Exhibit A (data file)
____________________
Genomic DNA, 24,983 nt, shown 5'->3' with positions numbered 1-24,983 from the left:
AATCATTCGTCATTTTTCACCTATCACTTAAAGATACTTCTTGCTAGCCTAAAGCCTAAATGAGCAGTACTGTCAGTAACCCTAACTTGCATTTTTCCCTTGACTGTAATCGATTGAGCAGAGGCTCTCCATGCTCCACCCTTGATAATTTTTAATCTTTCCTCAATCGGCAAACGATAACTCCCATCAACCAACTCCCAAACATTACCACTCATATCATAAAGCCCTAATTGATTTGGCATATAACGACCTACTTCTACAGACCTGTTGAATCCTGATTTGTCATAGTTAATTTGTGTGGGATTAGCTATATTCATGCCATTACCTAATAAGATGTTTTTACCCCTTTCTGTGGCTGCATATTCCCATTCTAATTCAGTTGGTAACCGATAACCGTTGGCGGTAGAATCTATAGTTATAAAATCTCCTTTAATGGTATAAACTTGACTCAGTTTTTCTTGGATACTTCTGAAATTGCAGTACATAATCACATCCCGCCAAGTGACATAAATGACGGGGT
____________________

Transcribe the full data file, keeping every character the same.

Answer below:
Genomic DNA, 24,983 nt, shown 5'->3' with positions numbered 1-24,983 from the left:
AATCATTCGTCATTTTTCACCTATCACTTAAAGATACTTCTTGCTAGCCTAAAGCCTAAATGAGCAGTACTGTCAGTAACCCTAACTTGCATTTTTCCCTTGACTGTAATCGATTGAGCAGAGGCTCTCCATGCTCCACCCTTGATAATTTTTAATCTTTCCTCAATCGGCAAACGATAACTCCCATCAACCAACTCCCAAACATTACCACTCATATCATAAAGCCCTAATTGATTTGGCATATAACGACCTACTTCTACAGACCTGTTGAATCCTGATTTGTCATAGTTAATTTGTGTGGGATTAGCTATATTCATGCCATTACCTAATAAGATGTTTTTACCCCTTTCTGTGGCTGCATATTCCCATTCTAATTCAGTTGGTAACCGATAACCGTTGGCGGTAGAATCTATAGTTATAAAATCTCCTTTAATGGTATAAACTTGACTCAGTTTTTCTTGGATACTTCTGAAATTGCAGTACATAATCACATCCCGCCAAGTGACATAAATGACGGGGT